Directors’ tax liability: moving towards a sterner regime?

The General Tax Law of May 22, 1931 (“Abgabenordnung” or AO) (§103 to §119) introduced in Luxembourg a personal tax liability regime for directors in respect of direct taxes.

In application of this regime, the Luxembourg tax authorities have the power to issue so-called “guarantee call” notices in order to recover unpaid taxes by companies directly from their directors.

The implementation of this liability is based on a double fault finding: a failure by the company to comply with its tax obligations and a wrongful conduct of its directors (“schuldhafte Verletzung”) who must ensure that the company complies with its tax obligations (filing of balance sheets, filing of tax returns, cooperation with the tax authorities, etc.) and pays the taxes due within the time limit set.

The case law retains unanimously that there is no automaticity between the finding of a failure by the company to comply with a tax obligation and the personal liability of its directors : a director must have personally engaged in wrongful conduct that caused or contributed to the failure to comply with tax obligations.

The tax authorities, and then the judicial authorities, assess directors’ misconduct based on the facts of the case, and by applying criteria of equity and opportunity. Furthermore, a director can only be held personally liable for those tax obligations and debts that can be related to the period of time during which this director has exercised his mandate.

In a judgment of February 14, 2022 (roll no. 44435), the Administrative Tribunal held a co-director personally liable for having allowed a tax debt to accumulate and for not having paid to the tax office withholdings made on wages.

The Administrative Court of Appeal has already fixed the principle that making withholdings from wages without continuing them to the tax office constitutes a misappropriation of these sums for purposes other than those for which they were deducted. It is this misappropriation that is qualified by the Administrative Court of Appeal as a wrongful conduct, a failure by the directors to perform their duties (cf. Adm. Court, July 27, 2016, roll no. 37634C).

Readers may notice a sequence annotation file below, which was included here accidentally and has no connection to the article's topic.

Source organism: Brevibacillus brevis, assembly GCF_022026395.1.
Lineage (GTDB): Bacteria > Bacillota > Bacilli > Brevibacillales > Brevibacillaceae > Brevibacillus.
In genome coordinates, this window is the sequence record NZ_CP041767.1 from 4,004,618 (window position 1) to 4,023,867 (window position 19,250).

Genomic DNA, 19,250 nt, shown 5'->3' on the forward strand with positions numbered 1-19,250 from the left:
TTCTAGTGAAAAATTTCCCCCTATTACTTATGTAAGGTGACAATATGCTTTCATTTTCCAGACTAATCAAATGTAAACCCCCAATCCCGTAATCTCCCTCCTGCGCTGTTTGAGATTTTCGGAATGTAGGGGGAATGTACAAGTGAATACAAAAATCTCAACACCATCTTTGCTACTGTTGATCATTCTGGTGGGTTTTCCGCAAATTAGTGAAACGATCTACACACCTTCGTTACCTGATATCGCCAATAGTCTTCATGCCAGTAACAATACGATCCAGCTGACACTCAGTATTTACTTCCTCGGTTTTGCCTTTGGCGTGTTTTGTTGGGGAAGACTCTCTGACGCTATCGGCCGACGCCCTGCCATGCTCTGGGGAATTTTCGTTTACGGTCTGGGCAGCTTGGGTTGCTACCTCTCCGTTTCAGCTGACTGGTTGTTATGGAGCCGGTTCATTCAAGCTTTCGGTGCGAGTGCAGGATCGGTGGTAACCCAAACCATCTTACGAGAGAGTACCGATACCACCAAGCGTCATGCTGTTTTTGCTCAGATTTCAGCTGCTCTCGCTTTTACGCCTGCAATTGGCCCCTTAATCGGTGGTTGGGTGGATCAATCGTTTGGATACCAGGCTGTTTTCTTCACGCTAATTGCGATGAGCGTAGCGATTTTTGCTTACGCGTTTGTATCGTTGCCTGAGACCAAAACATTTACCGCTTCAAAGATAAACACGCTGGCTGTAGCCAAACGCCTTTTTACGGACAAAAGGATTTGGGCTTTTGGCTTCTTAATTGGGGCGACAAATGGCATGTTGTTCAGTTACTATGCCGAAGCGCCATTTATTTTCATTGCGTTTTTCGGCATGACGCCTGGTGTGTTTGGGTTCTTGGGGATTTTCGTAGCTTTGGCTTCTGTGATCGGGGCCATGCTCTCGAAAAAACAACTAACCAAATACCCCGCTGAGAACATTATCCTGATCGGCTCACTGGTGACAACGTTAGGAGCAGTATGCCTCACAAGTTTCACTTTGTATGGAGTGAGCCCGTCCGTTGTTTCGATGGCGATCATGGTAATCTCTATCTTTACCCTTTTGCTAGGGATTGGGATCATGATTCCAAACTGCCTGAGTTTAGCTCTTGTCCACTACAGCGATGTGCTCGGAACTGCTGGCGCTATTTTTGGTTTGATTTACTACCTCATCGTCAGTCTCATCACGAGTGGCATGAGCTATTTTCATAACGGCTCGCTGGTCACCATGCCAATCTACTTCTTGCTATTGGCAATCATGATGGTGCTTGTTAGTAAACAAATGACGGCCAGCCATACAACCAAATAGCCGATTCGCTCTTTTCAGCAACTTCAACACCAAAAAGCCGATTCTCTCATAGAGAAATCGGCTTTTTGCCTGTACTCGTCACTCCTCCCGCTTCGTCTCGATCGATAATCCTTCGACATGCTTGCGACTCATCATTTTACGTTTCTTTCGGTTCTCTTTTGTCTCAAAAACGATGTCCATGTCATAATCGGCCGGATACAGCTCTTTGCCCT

In the judgment of February 14, 2022, the co-director was held liable not only for the failure to continue withholdings made on wages during his term of office, but also for the tax debts incurred in this respect before he took office.

To rule in this way, the judges considered that the wrongful conduct was characterized by the fact that the co-director had not remedied the company’s default as soon as he had become aware of it.

The judges specified that the co-director could not be excused when he had accepted the mandate of director with full knowledge of the facts, and this despite the existence of an unpaid tax debt.

In other words, although the wrongful conduct originated before the co-director took office, the latter was considered heir to a pre-existing situation and therefore responsible for the faults committed by his predecessor by the simple fact of having failed to regularize the situation and make the payments as soon as he took office.

The solution provided by this decision of February 14, 2022 is not new. It is a reminder about how important it is to analyze the state of the company before accepting a directorship mandate, to obtain all the necessary information for this purpose, and if necessary even to contact the tax authorities. Before accepting a directorship mandate, any person should make sure that the company is in compliance with its tax obligations or that concrete steps have already been taken by its predecessors to regularize the situation towards the tax authorities when necessary.

It remains to be seen if the Administrative Court of Appeal will confirm the Tribunal’s position.

For more information, please contact the authors of this article: Valérie Kopéra et Andrei Zamfiroiu.

 (T.A. 2e Ch., February 14, 2022, n°44435 of the roll)